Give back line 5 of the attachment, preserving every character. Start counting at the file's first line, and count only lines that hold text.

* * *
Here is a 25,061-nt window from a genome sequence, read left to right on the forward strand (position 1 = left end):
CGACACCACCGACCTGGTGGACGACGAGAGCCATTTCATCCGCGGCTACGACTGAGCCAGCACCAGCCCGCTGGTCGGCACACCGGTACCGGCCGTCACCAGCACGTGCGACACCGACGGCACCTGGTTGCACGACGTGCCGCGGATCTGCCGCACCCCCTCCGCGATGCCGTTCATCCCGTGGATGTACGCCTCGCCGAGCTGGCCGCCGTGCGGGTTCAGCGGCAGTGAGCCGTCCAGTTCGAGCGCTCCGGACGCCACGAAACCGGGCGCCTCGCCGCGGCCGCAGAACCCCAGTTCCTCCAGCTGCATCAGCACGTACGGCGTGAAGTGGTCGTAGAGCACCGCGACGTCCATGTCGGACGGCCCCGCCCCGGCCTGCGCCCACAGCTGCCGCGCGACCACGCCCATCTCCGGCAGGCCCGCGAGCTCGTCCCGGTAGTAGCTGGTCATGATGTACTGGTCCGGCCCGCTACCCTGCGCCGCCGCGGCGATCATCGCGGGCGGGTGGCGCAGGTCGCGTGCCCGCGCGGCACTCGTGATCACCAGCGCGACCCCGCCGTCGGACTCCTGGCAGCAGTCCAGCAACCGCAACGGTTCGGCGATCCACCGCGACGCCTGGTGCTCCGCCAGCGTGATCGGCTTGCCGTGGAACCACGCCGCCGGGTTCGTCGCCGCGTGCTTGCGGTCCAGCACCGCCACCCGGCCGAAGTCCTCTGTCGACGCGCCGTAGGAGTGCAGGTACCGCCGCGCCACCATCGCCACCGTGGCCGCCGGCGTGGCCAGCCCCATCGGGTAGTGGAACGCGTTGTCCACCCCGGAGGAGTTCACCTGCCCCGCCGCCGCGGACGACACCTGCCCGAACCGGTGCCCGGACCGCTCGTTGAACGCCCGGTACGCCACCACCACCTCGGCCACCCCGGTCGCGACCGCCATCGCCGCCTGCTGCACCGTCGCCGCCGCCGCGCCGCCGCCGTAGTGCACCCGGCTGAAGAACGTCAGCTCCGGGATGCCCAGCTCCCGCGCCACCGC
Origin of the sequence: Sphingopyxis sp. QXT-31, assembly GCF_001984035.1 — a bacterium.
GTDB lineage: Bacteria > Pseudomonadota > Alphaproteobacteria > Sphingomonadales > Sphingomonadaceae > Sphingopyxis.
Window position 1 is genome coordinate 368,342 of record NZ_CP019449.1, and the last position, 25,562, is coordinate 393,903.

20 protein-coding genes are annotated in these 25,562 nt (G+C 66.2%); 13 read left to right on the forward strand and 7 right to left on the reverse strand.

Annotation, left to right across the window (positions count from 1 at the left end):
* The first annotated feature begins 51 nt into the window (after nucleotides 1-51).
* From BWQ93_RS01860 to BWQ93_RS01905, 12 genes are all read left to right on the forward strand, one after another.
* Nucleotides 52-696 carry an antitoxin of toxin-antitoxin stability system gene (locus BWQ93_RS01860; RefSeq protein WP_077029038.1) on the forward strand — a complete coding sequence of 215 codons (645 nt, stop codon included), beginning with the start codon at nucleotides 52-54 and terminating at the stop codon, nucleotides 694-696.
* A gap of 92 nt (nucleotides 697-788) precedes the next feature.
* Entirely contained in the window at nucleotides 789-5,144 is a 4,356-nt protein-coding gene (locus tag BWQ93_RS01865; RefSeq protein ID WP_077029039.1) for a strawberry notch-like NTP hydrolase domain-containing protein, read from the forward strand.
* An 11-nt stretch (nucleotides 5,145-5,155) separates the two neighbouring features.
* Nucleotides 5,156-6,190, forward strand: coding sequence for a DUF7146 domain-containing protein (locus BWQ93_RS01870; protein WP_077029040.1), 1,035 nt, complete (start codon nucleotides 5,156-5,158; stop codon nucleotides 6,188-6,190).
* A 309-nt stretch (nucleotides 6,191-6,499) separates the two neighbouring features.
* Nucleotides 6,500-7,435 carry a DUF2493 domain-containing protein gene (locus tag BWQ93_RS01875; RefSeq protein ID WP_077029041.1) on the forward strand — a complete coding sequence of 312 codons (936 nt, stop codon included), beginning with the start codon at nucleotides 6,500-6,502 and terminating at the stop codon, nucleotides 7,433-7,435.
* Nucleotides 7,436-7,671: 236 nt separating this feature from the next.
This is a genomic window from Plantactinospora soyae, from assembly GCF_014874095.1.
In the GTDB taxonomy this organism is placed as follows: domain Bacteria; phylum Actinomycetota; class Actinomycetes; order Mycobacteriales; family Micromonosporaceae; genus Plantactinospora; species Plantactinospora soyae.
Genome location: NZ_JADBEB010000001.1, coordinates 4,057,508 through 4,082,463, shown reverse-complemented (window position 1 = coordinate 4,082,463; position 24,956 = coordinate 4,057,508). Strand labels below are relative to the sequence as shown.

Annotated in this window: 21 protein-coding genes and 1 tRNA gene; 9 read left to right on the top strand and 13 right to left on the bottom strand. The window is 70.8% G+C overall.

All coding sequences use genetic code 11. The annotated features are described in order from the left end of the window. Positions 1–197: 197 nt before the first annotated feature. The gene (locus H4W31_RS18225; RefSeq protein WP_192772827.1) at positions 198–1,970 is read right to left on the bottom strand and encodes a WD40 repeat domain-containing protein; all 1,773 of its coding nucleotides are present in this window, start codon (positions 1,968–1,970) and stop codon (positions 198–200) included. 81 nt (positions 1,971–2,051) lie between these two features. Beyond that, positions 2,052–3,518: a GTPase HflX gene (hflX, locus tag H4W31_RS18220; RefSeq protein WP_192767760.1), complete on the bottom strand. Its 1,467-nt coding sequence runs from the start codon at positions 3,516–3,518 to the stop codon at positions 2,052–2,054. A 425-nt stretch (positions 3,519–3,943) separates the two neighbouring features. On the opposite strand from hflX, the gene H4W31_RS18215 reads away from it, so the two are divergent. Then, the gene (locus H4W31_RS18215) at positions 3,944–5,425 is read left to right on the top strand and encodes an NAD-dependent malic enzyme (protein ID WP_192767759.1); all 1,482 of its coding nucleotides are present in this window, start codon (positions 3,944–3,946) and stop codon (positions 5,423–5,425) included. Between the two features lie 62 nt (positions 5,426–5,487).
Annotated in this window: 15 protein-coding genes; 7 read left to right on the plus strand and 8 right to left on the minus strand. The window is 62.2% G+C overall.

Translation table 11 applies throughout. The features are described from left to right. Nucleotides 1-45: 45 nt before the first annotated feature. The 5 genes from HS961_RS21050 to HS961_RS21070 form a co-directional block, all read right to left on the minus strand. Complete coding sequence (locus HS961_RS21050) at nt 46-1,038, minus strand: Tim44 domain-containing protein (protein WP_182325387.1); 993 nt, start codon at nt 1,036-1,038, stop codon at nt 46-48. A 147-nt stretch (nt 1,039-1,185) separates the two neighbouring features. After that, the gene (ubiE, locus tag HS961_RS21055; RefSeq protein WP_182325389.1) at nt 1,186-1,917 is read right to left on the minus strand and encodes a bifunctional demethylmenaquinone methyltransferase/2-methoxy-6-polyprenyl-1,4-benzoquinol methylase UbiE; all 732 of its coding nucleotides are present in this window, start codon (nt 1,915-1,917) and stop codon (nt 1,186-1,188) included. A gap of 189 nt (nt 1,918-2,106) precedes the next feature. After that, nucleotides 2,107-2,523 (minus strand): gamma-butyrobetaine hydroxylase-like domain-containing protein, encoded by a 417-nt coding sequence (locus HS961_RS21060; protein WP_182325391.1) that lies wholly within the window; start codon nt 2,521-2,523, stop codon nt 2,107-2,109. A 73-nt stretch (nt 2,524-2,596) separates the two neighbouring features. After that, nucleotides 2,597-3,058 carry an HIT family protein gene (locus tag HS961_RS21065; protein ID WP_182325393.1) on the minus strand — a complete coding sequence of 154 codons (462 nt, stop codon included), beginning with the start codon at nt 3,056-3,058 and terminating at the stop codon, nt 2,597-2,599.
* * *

Window position 1 is genome coordinate 368,342 of record NZ_CP019449.1, and the last position, 25,562, is coordinate 393,903.